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Thread: Which VFD for disc sander

  1. #1
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    Which VFD for disc sander

    I bought a 3HP 3ph disc sander a few months ago at auction, came up with a plan for the VFD and got busy....

    I was planning to buy a Huanyang GT series VFD with the external braking resistor terminals (https://www.amazon.com/dp/B077KS9LRY).

    Looking through the seemingly successful VFD thread for a Delta jointer I see some good comments on the Lapond VFDs. I know the Huanyangs dont get the best reviews, are there any better (cheaper?) options that I should be considering?

  2. #2
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    I'm nowhere near the expert on this topic, but I'll say this... it seems like including the details of my motor plate helped the actual experts give me the right advice during the jointer thread that you reference. I think besides the horsepower, some of the other details are worth including.
    - Bob R.
    Collegeville PA (30 minutes west of Philly)

  3. #3
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    Id stay away from the HY ones, which I did when I got the Lapond one I recommended in Bobs thread. Its $85 by the way. It accepts breaking resistors.

  4. #4
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    Good point Bob.

    The motor plate specifies:
    Induction Motor
    3 Phase
    3 HP
    220/440 Volt
    60 Cycle
    9 / 4.5 Amp
    4 Pole
    1725 RPM
    Built in 1993

    Matt,

    I see multiple models (series) offered by Lapond in different sizes. Any idea which one I need?

  5. #5
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  6. #6
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    Matt - from that link, two products are available. Which one will he want to suit his scenario? One of them notes 3 hp (seems like he'd want that one?), the other 2 hp (which is the one I have since my jointer is only 1.5 hp)
    - Bob R.
    Collegeville PA (30 minutes west of Philly)

  7. #7
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    He has a 3hp motor, so hed want the 3hp VFD. Over 3hp youd have to consider derating the VFD, meaning getting a higher hp rated VFD than the motor, but for 3hp and less get the same rated VFD.

  8. #8
    Another thing to consider is since it is 3ph you can use instant reverse to brake. Instant reverse is not as good as a brake but almost as good. And there is always a reason to sand from both sides of a disc, so a reversing switch is awesome. I bought an old disc sander that had a reversible single phase motor on it. Paid $50 for a motor repair shop to put a reversing switch on it. It has to come to a complete stop before reversing but having it reversible is worth every penny spent.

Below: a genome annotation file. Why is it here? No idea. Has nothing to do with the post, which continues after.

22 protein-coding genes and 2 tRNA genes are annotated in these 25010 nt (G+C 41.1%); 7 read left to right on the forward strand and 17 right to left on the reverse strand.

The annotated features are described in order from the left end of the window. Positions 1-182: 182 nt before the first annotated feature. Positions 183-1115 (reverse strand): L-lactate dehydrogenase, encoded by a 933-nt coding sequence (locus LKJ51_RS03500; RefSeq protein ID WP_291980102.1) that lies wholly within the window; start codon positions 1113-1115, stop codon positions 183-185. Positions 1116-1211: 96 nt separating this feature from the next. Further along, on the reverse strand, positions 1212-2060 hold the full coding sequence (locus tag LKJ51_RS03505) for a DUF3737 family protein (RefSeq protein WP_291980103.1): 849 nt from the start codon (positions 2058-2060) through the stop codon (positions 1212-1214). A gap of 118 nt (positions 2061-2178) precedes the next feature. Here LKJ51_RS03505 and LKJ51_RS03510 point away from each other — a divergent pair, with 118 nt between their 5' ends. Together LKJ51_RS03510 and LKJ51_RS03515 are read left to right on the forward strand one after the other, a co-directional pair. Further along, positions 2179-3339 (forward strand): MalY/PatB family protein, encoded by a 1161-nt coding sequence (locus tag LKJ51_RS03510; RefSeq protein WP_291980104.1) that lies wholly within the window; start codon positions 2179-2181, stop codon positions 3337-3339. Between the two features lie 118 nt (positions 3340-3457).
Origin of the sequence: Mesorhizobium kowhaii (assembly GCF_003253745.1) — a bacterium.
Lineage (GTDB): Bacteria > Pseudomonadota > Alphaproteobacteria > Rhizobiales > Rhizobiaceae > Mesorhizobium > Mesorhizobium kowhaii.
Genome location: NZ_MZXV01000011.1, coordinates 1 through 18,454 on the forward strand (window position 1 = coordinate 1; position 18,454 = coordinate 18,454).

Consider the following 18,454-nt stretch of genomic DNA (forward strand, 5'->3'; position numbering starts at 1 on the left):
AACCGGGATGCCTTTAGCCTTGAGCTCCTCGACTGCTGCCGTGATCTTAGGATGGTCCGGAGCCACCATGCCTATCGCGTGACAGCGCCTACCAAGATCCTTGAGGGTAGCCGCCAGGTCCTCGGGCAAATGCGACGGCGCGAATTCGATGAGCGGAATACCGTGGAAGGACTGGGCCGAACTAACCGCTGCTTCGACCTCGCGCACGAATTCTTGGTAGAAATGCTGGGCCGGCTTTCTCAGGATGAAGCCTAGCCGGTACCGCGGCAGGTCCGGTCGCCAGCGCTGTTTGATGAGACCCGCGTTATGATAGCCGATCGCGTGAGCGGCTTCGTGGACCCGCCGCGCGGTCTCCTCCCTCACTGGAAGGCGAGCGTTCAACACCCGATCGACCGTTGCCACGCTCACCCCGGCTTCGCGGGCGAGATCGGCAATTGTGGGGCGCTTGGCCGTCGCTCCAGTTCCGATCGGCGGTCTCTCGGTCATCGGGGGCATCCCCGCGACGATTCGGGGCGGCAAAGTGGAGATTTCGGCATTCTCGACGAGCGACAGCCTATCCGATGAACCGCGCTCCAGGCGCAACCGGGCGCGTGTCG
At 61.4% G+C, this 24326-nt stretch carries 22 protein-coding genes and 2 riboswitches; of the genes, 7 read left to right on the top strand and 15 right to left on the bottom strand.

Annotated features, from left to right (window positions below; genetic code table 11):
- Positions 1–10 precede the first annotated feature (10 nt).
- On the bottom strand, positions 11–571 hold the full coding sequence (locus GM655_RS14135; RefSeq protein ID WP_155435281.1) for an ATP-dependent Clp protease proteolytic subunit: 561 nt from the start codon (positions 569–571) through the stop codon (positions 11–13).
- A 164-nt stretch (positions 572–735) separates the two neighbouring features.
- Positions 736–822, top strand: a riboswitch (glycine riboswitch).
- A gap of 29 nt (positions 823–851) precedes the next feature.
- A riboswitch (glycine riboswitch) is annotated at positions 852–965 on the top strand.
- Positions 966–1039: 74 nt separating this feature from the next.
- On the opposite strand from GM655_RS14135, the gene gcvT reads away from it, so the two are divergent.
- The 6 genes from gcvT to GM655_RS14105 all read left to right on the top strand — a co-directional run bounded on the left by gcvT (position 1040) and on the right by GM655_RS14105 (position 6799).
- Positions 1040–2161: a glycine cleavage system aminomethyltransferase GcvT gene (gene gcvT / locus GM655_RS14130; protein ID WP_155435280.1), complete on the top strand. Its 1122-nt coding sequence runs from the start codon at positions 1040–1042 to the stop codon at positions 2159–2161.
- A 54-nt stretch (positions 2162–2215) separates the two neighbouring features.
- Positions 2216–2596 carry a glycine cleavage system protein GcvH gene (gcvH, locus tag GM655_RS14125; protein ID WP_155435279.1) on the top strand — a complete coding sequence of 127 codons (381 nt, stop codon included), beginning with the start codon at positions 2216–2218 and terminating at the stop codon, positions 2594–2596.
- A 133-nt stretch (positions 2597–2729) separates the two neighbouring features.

Tom

  9. #9
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    Well, I bought the Lapond 3HP model linked by Matt - thanks for the help.

    For the life of me I can’t find the manual online for this unit, so I’ll just have to wait for it to arrive to figure out how to size the braking resistor. I’m pretty sure I need a 300w resistor, but I can’t figure out which ohm rating without the manual.

    Thanks for the help so far.

  10. #10
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    I do not know why you would need any brakes on a disk sander? Be careful, my cheap HY VFD has brake resister terminals but they are not actually connected to anything. they are just for show. This is fairly common on the cheap ones.
    Be very careful using brakes or reverse on a disk sander. It is possible the disk is just threaded onto the shaft and can unscrew if run backwards or braked too fast. It is not unknown for lathe chucks to unscrew and missile off when stopped too quickly.

  11. #11
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    Bill makes a good point about using a VFD and brake resistor with a disc sander while in reverse. All that mass could (pretty easily?) unscrew the disc, if it is indeed screwed on.

    My 20 will take about 16 minutes to spin down. I forget the max time you can program decel, but if you make it say 1 or 2 minutes that might be a slow enough to not unscrew it. I would t want to be the one doing the testing on my theory though. ;-)

  12. #12
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    Bill,

    I actually contact HuanYang months ago when I bought the disc sander about braking terminals.

    Turns out they make 2 models of their VFD’s. One with braking terminals present but not connected, one with braking terminals wired. You have to special order the one with braking terminals wired. You do this on amazon by clicking ‘buy from another source’ and selecting the slightly more expensive model. Stupid? Yes.

    I don’t plan on using the brake to suddenly stop the disc, I just don’t want to overload the VFD. I’ve read that’s what kills the cheaper versions quickly. I guess I can start with a 5-8 minute spin down setting and see how it goes.

  13. #13
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    I stop my table saw in 1 second without a resistor. This is fine per the VFD manufacturer's rep. It's another brand.

    A sander is a lot more mass so it will take longer but 5 minutes seems excessive. Then again why stop it fast? It's great on a TS but not important on a sander.

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